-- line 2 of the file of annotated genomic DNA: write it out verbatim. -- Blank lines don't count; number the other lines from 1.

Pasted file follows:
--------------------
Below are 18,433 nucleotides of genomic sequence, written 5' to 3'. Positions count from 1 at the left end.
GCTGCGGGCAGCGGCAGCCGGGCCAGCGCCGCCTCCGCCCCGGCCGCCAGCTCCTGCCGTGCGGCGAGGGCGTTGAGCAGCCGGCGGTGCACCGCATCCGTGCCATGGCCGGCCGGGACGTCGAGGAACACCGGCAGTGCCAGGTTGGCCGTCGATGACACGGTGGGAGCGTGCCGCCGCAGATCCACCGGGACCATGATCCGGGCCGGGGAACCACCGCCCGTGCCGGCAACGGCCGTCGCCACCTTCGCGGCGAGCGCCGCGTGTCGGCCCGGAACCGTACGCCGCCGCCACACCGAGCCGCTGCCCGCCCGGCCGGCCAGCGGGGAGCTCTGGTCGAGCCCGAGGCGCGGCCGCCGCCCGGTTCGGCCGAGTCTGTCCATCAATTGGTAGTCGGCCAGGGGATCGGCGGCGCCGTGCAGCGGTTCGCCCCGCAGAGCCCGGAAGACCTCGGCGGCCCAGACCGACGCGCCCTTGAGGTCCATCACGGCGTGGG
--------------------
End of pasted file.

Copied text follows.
GCTGCGGGCAGCGGCAGCCGGGCCAGCGCCGCCTCCGCCCCGGCCGCCAGCTCCTGCCGTGCGGCGAGGGCGTTGAGCAGCCGGCGGTGCACCGCATCCGTGCCATGGCCGGCCGGGACGTCGAGGAACACCGGCAGTGCCAGGTTGGCCGTCGATGACACGGTGGGAGCGTGCCGCCGCAGATCCACCGGGACCATGATCCGGGCCGGGGAACCACCGCCCGTGCCGGCAACGGCCGTCGCCACCTTCGCGGCGAGCGCCGCGTGTCGGCCCGGAACCGTACGCCGCCGCCACACCGAGCCGCTGCCCGCCCGGCCGGCCAGCGGGGAGCTCTGGTCGAGCCCGAGGCGCGGCCGCCGCCCGGTTCGGCCGAGTCTGTCCATCAATTGGTAGTCGGCCAGGGGATCGGCGGCGCCGTGCAGCGGTTCGCCCCGCAGAGCCCGGAAGACCTCGGCGGCCCAGACCGACGCGCCCTTGAGGTCCATCACGGCGTGGG